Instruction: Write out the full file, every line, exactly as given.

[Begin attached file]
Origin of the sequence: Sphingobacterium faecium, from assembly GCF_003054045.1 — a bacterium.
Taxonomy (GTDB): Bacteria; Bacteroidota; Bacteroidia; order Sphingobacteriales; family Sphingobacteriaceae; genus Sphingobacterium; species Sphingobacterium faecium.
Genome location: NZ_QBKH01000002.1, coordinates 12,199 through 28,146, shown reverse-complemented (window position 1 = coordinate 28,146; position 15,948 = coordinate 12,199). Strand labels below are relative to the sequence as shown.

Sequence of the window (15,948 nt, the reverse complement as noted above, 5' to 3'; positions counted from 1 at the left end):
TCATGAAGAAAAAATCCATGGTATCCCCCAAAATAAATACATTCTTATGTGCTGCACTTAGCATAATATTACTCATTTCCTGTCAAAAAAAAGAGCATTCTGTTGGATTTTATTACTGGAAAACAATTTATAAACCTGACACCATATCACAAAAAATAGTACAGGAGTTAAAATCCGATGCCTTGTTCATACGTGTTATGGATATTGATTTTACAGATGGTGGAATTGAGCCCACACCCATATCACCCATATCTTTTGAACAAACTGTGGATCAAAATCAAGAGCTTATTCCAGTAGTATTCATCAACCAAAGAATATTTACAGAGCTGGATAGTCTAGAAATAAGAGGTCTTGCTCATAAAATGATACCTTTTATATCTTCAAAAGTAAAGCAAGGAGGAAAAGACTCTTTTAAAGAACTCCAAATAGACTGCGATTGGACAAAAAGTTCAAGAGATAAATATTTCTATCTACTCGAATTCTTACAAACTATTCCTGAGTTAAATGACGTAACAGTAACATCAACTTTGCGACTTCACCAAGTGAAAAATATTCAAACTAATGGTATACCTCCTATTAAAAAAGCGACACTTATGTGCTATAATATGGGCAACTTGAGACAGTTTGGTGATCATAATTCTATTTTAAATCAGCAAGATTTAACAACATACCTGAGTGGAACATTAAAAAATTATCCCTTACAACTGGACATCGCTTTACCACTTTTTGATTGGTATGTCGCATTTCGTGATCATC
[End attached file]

Origin of the sequence: Sphingobacterium faecium, from assembly GCF_003054045.1 — a bacterium.
Taxonomy (GTDB): Bacteria; Bacteroidota; Bacteroidia; order Sphingobacteriales; family Sphingobacteriaceae; genus Sphingobacterium; species Sphingobacterium faecium.
Genome location: NZ_QBKH01000002.1, coordinates 12,199 through 28,146, shown reverse-complemented (window position 1 = coordinate 28,146; position 15,948 = coordinate 12,199). Strand labels below are relative to the sequence as shown.

Sequence of the window (15,948 nt, the reverse complement as noted above, 5' to 3'; positions counted from 1 at the left end):
TCATGAAGAAAAAATCCATGGTATCCCCCAAAATAAATACATTCTTATGTGCTGCACTTAGCATAATATTACTCATTTCCTGTCAAAAAAAAGAGCATTCTGTTGGATTTTATTACTGGAAAACAATTTATAAACCTGACACCATATCACAAAAAATAGTACAGGAGTTAAAATCCGATGCCTTGTTCATACGTGTTATGGATATTGATTTTACAGATGGTGGAATTGAGCCCACACCCATATCACCCATATCTTTTGAACAAACTGTGGATCAAAATCAAGAGCTTATTCCAGTAGTATTCATCAACCAAAGAATATTTACAGAGCTGGATAGTCTAGAAATAAGAGGTCTTGCTCATAAAATGATACCTTTTATATCTTCAAAAGTAAAGCAAGGAGGAAAAGACTCTTTTAAAGAACTCCAAATAGACTGCGATTGGACAAAAAGTTCAAGAGATAAATATTTCTATCTACTCGAATTCTTACAAACTATTCCTGAGTTAAATGACGTAACAGTAACATCAACTTTGCGACTTCACCAAGTGAAAAATATTCAAACTAATGGTATACCTCCTATTAAAAAAGCGACACTTATGTGCTATAATATGGGCAACTTGAGACAGTTTGGTGATCATAATTCTATTTTAAATCAGCAAGATTTAACAACATACCTGAGTGGAACATTAAAAAATTATCCCTTACAACTGGACATCGCTTTACCACTTTTTGATTGGTATGTCGCATTTCGTGATCATC